Lane Filtering Has Arrived In Australia

Its been happening around the world for decades and after trials in Sydney lane filtering has been introduced into NSW with the other states following.

It’s a good thing for motorcyclists in many ways and lane filtering also reduces traffic congestion.

So what is this lane filtering and what skills do we riders need to be competent lane filterers?

The main arguments for lane filtering seem to be:

1. Faster for motorcycles to get through busy traffic.

2. less chance of a ‘rear-end’ collision, either from a bike hitting another vehicle or being struck from the rear.

As defined by the Centre for Road Safety in NSW, lane filtering is when a motorcycle rider moves past stationary or slow moving vehicles in the same lane at slow speeds, up to 30 kmh.

30kmh sounds pretty slow, however in a prang and no matter who’s fault it is, I’m normally going to feel more pain as a rider than the car, bus or truck driver that is involved in the tangle.

The biggest nasty is potentially going under a truck or a car door opening. It doesn’t bear thinking about, but it’s happened in the past to some poor soul.

If 30kmh sounds slow think of it as 8 metres per second, always think of risk vs reward when you ride.

Always with this self preservation in mind I adjust my speed depending on the dynamic risk assessment that you should always be using when riding a motorcycle.

New Riding Skills Needed

So, along with the road-craft and attitude adjustment, what actual riding skills do we need to safely lane filter?

We will be riding slowly between stationary or moving traffic, pedestrians and cyclists up to 30kmh which indicates the need for competent slow speed riding skills.

These slow speed skills enable the motorcyclist to balance slow speed riding with directional stability.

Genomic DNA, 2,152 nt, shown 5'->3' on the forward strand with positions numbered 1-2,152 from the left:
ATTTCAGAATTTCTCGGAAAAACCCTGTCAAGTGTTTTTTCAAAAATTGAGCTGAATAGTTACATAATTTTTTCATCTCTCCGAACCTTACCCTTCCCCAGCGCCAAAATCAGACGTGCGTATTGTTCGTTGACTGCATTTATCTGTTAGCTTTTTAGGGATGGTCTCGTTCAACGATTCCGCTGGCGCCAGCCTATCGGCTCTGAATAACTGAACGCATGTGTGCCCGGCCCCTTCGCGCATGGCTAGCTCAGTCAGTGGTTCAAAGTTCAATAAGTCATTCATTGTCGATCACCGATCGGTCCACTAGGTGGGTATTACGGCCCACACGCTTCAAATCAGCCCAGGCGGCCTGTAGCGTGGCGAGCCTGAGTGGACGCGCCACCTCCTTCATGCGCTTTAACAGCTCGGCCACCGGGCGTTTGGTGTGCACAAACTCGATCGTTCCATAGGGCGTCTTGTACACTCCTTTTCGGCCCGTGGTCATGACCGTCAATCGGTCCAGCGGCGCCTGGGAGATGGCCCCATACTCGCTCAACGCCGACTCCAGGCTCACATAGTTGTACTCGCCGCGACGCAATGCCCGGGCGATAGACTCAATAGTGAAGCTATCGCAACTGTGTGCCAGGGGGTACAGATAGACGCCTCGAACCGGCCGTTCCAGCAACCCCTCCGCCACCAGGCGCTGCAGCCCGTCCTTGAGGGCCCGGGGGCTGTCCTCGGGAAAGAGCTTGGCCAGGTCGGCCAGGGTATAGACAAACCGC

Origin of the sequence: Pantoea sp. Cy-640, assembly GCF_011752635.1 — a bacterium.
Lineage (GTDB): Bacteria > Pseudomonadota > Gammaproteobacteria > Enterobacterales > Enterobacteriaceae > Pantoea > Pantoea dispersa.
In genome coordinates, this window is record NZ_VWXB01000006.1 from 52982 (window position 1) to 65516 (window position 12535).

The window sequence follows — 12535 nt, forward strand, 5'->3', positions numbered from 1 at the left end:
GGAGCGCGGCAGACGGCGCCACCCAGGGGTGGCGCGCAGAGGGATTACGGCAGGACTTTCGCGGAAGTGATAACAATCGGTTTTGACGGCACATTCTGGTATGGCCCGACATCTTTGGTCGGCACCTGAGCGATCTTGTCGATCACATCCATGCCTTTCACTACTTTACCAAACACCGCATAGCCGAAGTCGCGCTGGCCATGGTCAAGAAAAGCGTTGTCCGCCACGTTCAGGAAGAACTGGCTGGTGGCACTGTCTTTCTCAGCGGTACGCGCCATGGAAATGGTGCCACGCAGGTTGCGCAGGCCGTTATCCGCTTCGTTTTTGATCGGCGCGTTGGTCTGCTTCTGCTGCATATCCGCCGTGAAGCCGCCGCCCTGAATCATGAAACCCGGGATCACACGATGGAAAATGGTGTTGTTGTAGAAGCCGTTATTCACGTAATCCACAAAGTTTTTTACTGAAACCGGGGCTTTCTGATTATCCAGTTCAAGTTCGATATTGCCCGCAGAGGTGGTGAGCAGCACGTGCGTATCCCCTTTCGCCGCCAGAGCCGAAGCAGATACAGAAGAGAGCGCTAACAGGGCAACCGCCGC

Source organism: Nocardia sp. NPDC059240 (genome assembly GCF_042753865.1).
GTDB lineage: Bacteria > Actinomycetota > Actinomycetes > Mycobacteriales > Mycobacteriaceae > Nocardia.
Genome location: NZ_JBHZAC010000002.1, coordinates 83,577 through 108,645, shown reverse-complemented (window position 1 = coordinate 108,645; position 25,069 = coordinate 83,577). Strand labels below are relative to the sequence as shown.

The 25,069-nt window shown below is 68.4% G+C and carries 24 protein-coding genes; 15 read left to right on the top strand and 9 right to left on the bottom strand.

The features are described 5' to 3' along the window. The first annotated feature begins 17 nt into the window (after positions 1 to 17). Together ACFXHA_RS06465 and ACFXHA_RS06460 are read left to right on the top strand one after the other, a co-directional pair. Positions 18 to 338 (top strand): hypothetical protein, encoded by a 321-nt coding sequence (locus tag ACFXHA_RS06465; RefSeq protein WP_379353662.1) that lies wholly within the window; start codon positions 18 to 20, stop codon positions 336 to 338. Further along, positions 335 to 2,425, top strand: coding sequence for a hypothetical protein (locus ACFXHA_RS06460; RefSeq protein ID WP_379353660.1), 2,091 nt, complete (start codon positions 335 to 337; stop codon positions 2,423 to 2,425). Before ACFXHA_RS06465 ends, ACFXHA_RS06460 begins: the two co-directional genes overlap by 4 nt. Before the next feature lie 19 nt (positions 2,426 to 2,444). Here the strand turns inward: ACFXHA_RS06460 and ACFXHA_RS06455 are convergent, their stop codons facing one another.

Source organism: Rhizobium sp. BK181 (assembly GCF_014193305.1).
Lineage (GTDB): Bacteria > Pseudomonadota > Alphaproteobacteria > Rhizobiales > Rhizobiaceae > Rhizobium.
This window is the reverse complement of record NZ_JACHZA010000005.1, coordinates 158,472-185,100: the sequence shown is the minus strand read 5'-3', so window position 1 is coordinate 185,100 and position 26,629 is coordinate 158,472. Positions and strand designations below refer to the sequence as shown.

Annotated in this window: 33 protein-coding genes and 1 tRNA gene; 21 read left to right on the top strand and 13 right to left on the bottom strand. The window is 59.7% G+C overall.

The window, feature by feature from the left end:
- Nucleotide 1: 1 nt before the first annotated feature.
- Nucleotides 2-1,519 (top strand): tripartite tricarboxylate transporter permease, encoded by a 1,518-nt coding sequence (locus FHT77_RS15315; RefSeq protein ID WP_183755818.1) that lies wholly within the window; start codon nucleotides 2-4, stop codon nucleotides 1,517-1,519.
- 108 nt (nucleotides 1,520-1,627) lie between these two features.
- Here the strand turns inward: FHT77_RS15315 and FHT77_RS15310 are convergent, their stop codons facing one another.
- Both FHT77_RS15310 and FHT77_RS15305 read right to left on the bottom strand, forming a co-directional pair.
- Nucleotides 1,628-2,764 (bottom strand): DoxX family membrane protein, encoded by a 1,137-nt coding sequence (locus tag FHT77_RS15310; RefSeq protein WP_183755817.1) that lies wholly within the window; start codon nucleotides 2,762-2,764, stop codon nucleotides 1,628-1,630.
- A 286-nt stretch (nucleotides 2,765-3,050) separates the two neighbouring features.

At slower speeds we loose the benefits of gyroscopic forces from everything that is spinning on the bike, that is wheels, crank, gears, etc

This leads to reduced straight line stability and this is when slow speed skills really come in to play.

They key to slow speed riding is keeping the chain tensioned on the drive side with revs double your idle speed, clutch in the friction zone and delicate rear brake pressure controlling your speed.

Avoid using the front but have it covered just in case.

As always on a motorcycle, look where you want to go.

Use your peripheral vision to help your spatial awareness and to spot car mirrors etc and have a good understanding of the width of your bike. Normally handlebars and mirrors are the widest point that’s likely to catch a car mirror.

Good peripheral awareness will also help you balance at slow speed.

There is nothing more amateur than a rider walking or paddling their bike. Feet should be on the pegs when you are moving not on the ground.

A motoDNA training day includes lane filtering drills, so get some street cred and more importantly improve your skill and ultimately safety on the road by completing a motoDNA training course.

About the Author: Mark McVeigh

Former MotoGP Engineer & International Racer Mark McVeigh is the Founder and CEO of motoDNA, improving motorcycle rider's performance and safety around the world.

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